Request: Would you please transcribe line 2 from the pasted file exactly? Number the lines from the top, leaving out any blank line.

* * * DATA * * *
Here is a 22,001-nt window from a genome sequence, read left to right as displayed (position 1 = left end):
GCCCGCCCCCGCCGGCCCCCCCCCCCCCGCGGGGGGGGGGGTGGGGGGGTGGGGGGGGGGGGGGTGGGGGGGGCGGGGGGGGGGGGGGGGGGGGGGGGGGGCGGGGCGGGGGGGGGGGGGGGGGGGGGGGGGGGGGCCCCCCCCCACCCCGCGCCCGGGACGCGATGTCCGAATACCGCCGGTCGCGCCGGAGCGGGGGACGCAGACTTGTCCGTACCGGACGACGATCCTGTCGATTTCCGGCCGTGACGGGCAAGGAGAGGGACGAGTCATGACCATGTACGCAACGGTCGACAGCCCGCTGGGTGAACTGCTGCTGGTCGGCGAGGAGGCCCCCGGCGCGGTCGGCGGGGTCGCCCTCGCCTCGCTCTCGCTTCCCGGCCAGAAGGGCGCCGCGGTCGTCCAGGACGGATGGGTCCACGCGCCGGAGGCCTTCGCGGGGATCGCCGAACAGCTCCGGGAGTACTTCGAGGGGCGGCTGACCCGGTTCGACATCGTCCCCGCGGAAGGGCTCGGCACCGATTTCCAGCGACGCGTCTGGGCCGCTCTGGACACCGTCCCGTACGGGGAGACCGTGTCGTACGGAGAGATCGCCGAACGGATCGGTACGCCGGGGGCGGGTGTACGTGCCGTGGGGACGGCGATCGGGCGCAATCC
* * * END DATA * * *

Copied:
GCCCGCCCCCGCCGGCCCCCCCCCCCCCGCGGGGGGGGGGGTGGGGGGGTGGGGGGGGGGGGGGTGGGGGGGGCGGGGGGGGGGGGGGGGGGGGGGGGGGGCGGGGCGGGGGGGGGGGGGGGGGGGGGGGGGGGGGCCCCCCCCCACCCCGCGCCCGGGACGCGATGTCCGAATACCGCCGGTCGCGCCGGAGCGGGGGACGCAGACTTGTCCGTACCGGACGACGATCCTGTCGATTTCCGGCCGTGACGGGCAAGGAGAGGGACGAGTCATGACCATGTACGCAACGGTCGACAGCCCGCTGGGTGAACTGCTGCTGGTCGGCGAGGAGGCCCCCGGCGCGGTCGGCGGGGTCGCCCTCGCCTCGCTCTCGCTTCCCGGCCAGAAGGGCGCCGCGGTCGTCCAGGACGGATGGGTCCACGCGCCGGAGGCCTTCGCGGGGATCGCCGAACAGCTCCGGGAGTACTTCGAGGGGCGGCTGACCCGGTTCGACATCGTCCCCGCGGAAGGGCTCGGCACCGATTTCCAGCGACGCGTCTGGGCCGCTCTGGACACCGTCCCGTACGGGGAGACCGTGTCGTACGGAGAGATCGCCGAACGGATCGGTACGCCGGGGGCGGGTGTACGTGCCGTGGGGACGGCGATCGGGCGCAATCC